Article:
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Take On Payments, a blog sponsored by the Retail Payments Risk Forum of the Federal Reserve Bank of Atlanta, is intended to foster dialogue on emerging risks in retail payment systems and enhance collaborative efforts to improve risk detection and mitigation. We encourage your active participation in Take on Payments and look forward to collaborating with you.

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September 27, 2010


Could the fight against ATM fraud use the help of biometrics?

Biometrics is defined as "the measurement and analysis of unique physical or behavioral characteristics especially as a means of verifying personal identity." There are several different identifiers that may be used in biometrics, including fingerprint and hand geometry, voice and vein recognition, as well as retina, iris, and facial scans. The concept of biometric technology as a customer authentication tool to protect the identity and accounts of individuals from fraud or theft is promising. However, relinquishing something as personal as a unique trait may leave some skeptical and others simply unnerved.

But can privacy concerns or consumer apprehension over the use of biometrics overcome the need to address the growing instances of ATM fraud?

Physical attacks on ATMs increase
According to Javelin Strategy & Research, in 2009, 10 percent of fraud victims in the United States experienced fraudulent ATM cash withdrawals. These schemes typically involve the use of a skimming device that may sit above the actual card reader and capture PIN entries. Other methods are more brazen and involve the physical act of pulling an ATM from the wall or floor and disassembling it elsewhere. Additional types of ATM attacks may involve data breaches, social engineering, and software vulnerabilities.

Successful adoption of biometric technology
Although the thought of biometric technology may conjure up images of George Orwell's 1984, for years now, several major Japanese banks have been using some form of biometric technology to combat ATM fraud. One example is the Bank of Tokyo-Mitsubishi, which uses palm vein-pattern biometrics for account and identity authentication. After inserting the card and entering a PIN, the user holds his or her hand over a sensor on the ATM for verification purposes. Because palm vein patterns are unique to each individual, others are not able to withdraw money using stolen cards. The palm vein information is stored in the card itself, which also keeps the biometric information hidden from bank employees.

In 2006, a new Japanese law made banks liable for fraudulent ATM withdrawals. Prior to the law's passage, banks did not impose withdrawal limits and did not protect against losses due to theft. As a result of the new law, today more than 90 percent of Japan's banks use some form of vein-pattern recognition.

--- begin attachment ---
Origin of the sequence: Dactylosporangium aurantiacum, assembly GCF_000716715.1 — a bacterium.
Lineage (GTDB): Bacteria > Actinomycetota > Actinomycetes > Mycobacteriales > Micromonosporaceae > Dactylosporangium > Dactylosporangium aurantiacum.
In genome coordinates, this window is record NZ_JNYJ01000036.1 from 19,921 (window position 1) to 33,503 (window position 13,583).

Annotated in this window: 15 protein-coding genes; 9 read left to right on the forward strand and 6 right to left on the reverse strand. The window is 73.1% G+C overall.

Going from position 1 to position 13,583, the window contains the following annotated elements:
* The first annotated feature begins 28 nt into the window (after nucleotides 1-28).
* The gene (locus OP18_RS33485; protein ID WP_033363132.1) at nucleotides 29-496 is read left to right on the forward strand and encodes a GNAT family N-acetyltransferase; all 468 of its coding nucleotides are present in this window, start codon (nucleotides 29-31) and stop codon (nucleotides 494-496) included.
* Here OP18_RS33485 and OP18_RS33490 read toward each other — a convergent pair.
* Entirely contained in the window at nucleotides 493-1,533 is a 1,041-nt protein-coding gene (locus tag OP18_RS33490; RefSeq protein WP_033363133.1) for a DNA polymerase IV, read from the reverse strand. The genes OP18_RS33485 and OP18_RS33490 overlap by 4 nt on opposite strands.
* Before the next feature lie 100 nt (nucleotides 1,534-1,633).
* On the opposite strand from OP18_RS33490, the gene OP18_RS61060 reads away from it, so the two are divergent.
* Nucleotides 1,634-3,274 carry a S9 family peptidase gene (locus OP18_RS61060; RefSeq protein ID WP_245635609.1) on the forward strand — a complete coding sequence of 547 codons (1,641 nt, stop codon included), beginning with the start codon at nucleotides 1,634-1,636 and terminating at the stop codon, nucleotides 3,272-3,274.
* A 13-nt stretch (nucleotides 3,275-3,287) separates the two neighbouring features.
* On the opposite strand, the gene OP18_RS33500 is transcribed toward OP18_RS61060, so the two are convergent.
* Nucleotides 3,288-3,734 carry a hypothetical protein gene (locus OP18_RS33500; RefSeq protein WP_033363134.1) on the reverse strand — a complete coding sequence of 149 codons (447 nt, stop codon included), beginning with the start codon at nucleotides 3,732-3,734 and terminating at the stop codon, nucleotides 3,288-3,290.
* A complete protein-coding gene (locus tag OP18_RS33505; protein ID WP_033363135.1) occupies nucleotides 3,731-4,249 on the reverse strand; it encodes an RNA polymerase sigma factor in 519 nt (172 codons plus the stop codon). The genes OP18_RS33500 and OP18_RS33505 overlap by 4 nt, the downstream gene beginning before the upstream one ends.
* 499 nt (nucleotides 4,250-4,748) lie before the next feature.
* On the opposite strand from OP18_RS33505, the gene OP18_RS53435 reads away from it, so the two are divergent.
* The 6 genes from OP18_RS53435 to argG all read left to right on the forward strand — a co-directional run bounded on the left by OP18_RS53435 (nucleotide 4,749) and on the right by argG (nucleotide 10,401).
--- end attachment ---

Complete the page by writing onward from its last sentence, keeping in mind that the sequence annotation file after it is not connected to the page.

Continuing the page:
Biometrics obstacles
A lack of standardization and the costs of implementation ring in at the top of the list when we consider why the financial services industry is apprehensive about integrating this technology. Also topping the list are privacy concerns and general consumer apprehension. But surprisingly, consumers have offered positive feedback when asked about the use of biometrics to combat fraud. In fact, when asked what they would choose, more consumers preferred using biometrics as an additional authentication tool over a one-time password device.


Additional Authentication Methods at ATMS by Age
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Will banks be willing to invest the time and money into technology that may or may not become an industry standard? Or are some banks waiting for other banks to serve as pioneers in the United States before they invest in biometric ATM machines?

Creating a chain of trust
U.S. consumers have historically shown reluctance to embrace new technologies until their reliability and trustworthiness have been vetted in the marketplace for a number of years. Part of building this trust will require building a track record of robustness with respect to both security and reliability. While concerns about biometrics may abound, these concerns can be addressed by educating the user and industry.

The concept of biometrics shows great potential for combating ATM fraud, but is it the panacea? Or is the key simply using technology more advanced than that employed by the bad guys, staying one step ahead of them rather than one step behind?

By Ana Cavazos-Wright, senior payments risk analyst in the Retail Payments Risk Forum at the Atlanta Fed

September 27, 2010 in ATM fraud , biometrics , fraud | Permalink

Comments

Oddly enough this article came out recently:

AUTOMATED BIOMETRIC RECOGNITION TECHNOLOGIES 'INHERENTLY FALLIBLE,' BETTER SCIENCE BASE NEEDED

http://www8.nationalacademies.org/onpinews/newsitem.aspx?RecordID=12720

This isn't to say that combining a biometric with a card and PIN could make it less 'inherently fallible'...

The biometric needs to be reliable enough to replace one of the authentication factors with a more effective method. Otherwise you are creating more work/effort/barrier for the consumer to transact with the payment method.

Posted by: Mike Urban | September 29, 2010 at 06:01 PM

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